- Requires lobbyists to certify they have not given gifts or travel that would violate Senate or House rules.
- Requires the disclosure of businesses or organizations that contribute more than $5,000 and actively participate in lobbying activities by certain coalitions and associations.
New Transparency for Lobbyist Political Donations, Bundling and other Financial Contributions
- Requires disclosure to the Federal Election Commission when lobbyists bundle over $15,000 semiannually in campaign contributions for any federal elected official, candidate (including Senate, House and Presidential), or leadership PAC.
- Requires lobbyists to disclose to the Secretary of the Senate and the House Clerk their campaign contributions and payments to Presidential libraries, Inaugural Committees or entities controlled by, named for or honoring Members of Congress.
Prohibited Use of Private Aircraft
- Requires that candidates, other than those running for a seat in the House, pay the fair market value of airfare (charter rates) when using non-commercial jets to travel. (This affects senate, presidential and vice-presidential candidates)
- Requires candidates for the House to comply with rule XXIII (15), which prohibits use of non-commercial aircraft.
Toughening Penalties for Falsifying Financial Disclosure Forms
- Increases the penalty for Members of Congress, Senior Staff and Senior Executive officials for falsifying or failing to report financial disclosure forms from $10,000 to $50,000 and establishes criminal penalties of up to one year of imprisonment.
As my lobbyist guide, Jack, told me “You win some and you lose a lot.” This is not a perfect system, far from it, but that does not mean it is not worth your time and effort. Even against big companies or fancy corporate lobbyists, the patient voice can still prevail.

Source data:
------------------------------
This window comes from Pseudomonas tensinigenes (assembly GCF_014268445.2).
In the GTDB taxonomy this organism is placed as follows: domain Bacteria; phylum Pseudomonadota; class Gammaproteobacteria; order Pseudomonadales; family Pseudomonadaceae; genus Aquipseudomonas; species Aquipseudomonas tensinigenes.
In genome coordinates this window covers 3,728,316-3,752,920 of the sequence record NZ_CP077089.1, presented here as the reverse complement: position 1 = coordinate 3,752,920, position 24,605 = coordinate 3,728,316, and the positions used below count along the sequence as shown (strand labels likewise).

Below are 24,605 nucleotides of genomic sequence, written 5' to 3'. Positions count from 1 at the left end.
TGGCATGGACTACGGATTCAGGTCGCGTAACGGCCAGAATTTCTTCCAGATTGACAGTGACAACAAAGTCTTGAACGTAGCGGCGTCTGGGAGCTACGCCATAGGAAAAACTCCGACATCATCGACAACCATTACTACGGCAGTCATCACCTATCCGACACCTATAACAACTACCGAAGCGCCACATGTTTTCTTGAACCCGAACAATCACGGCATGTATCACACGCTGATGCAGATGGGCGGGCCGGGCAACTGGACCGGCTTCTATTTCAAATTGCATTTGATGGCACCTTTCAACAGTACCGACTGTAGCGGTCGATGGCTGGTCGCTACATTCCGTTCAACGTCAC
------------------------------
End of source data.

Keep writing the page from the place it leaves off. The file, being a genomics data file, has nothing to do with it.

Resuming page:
The Patient Experience, Front and Center, Inspires Change
In the 1960’s and early 1970’s patients with kidney disease requiring dialysis were struggling. This expensive treatment was not covered by Medicare and had to be paid for by private insurance or out of pocket. In 1971, serious policy debates focusing on national health insurance were underway in both Congress and the
White House. During a Congressional Committee Meeting, The National Association of Patients on Hemodialysis (NAPH) was allowed to speak about the importance of insuring people receiving dialysis.
Despite urges not to by several kidney organizations, the vice-president of NAPH chose to take his dialysis treatment in full view of the committee before the meeting officially began. He was accompanied by a reluctant physician there to safe-guard the treatment and the patient. The press discovered this story and made the dramatic event known to the general public.
Some believe this brave display influenced the decision to create the Medicare ESRD (End Stage Renal Disease) Program; giving dialysis patients meeting Medicare criteria the coverage they need for treatment. Others believe the testimony of a parent of a hemophiliac child made a greater impression on congress. Either way, the fact remains: the patient and family voice was a catalyst for change on the national level